Healthy Holiday Gift Ideas

Lindsay Courcelle / Photo

By Lindsay Courcelle

With the holidays approaching, it’s never too late to think outside the box when it comes to gifts. My family probably wishes I was more conventional in my gift giving, but we can all reminisce about the year that there was a bucket of homemade sauerkraut brewing upstairs in my mother-in-law’s house, before she gave a jar to each family member.

I took a walk in downtown Rutland with health-related gifts in mind, and this is what I found.

For life-long learners

We are so lucky to have two amazing bookstores in Rutland. I cannot go into The Bookmobile without finding something to buy, considering that the price of their used books starts at $1.75. They have a wide selection of used books in their health section, as well as new books like Rosemary Gladstar’s “Medicinal Herbs.” Phoenix Books has plenty to choose from as well, including “The Four Agreements,” by Don Miguel Ruiz, and “The Pocket Thich Nhat Hanh” for those exploring their relationship to joy and self-love.

For anyone who bathes

If you haven’t yet seen Filthy Farmgirl soaps, you’re in for a treat. Handmade locally, these soaps smell amazing and have no toxic ingredients. Try a classic like Calendula Lavender Oatmeal, or go for something cheeky like Filthy Lumberjack or several other Filthy “flavors” that can’t be mentioned in this article. Another local soap maker, Breezy Meadows, makes their soaps with goat milk from their herd of well-loved goats. Choose from Lavender Charcoal or Rosemary Sage, among others, all packaged beautifully for stocking stuffers. Both vend at the Vermont Farmers Food Center’s Saturday Farmers Market.

For anyone who “doesn’t need another scarf”

You know those people who seem to have everything they could possibly need or want? A friend was asking about a gift certificate for bodywork for her mother-in-law, who, she said, “doesn’t need another scarf.” Most people have some pain, or would benefit from an hour to relax and unwind on a massage table, and for those folks, a gift certificate for bodywork is perfect. It could be a relaxation massage, pain-relieving myofascial release or acupuncture, a reflexology session, or one of the many other modalities of bodywork that exists in our region.

For the open-minded

There’s quite a buzz around Luce Farm’s Hemp Honey. This is a mix of honey, coconut oil, and hemp extract from plants grown organically at the farm. The hemp extract contains cannabidiol (CBD), a non-psychoactive chemical compound in the cannabis plant. People eat this honey for a variety of reasons, including relief from chronic pain and inflammation. It tastes delicious, and my family members reported an immediate reduction in aches and pains after eating it. You can find this honey at the Saturday Farmers Market, Speakeasy Café, or the Rutland Co-op.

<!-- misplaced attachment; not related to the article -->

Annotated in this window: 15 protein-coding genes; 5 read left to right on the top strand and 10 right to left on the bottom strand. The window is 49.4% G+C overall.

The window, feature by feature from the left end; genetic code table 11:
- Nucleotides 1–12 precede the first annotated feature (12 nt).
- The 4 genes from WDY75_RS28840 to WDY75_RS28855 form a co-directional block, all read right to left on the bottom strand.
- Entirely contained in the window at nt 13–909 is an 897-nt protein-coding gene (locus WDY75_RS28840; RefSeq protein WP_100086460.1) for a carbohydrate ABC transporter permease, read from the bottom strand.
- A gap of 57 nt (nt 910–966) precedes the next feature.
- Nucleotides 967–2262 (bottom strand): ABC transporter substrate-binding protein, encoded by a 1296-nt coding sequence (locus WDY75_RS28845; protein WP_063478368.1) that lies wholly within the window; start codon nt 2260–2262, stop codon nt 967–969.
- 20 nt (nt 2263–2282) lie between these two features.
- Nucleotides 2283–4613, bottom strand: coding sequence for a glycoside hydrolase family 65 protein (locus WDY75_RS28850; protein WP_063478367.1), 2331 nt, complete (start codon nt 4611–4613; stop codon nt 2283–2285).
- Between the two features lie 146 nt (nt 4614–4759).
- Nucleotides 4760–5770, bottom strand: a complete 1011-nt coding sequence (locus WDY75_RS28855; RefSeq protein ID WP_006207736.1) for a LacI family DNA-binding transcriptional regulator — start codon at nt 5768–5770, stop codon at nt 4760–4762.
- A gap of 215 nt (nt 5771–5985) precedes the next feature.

For the very open-minded

Beyond the wonderful salt cave, Pyramid Holistic Wellness Center has now added sound healing, in which you experience the vibrations of drums, rattles, metal, and crystal singing bowls, chimes, and various other instruments as you journey within. Group sound healing sessions happen once a month as well. Beautiful new rooms, used for light and sound healing, can comfort you in times of distress or grief.

For stocking stuffers

I always loved getting an orange in the bottom of my stocking growing up, and fresh citrus is definitely a healthy option for stocking stuffers. Badger balms, made in New Hampshire, are great for everyone. There are many choices, including Sore Joint Rub, Lavender Bergamot Sleep Balm, or Stress Soother balm. Made with essential oils and packaged in a little tin, a bit of this rubbed on your temples will immediately ease your troubles. You can find both Badger products and organic citrus fruits at the Rutland Co-op.

For the cooks in your life

As the wife of a vegetable farmer, I’m quite biased, but a season of fresh vegetables is just about the healthiest gift you can give someone. CSA (Community Supported Agriculture) Farm Shares are available from many local farms, both vegetable and meat producers. Most shares come with weekly newsletters or recipes, and many are free-choice shares where members pick exactly what they want each week through the season.

While there may still be a place for cigars and chocolate cherries in your holiday giving, consider one of these healthy options to spread wellness and vitality at this merry time of year.


Lindsay Courcelle

Lindsay Courcelle, CMT is a Myofascial Release therapist, part-time vegetable farmer, and natural health advocate.

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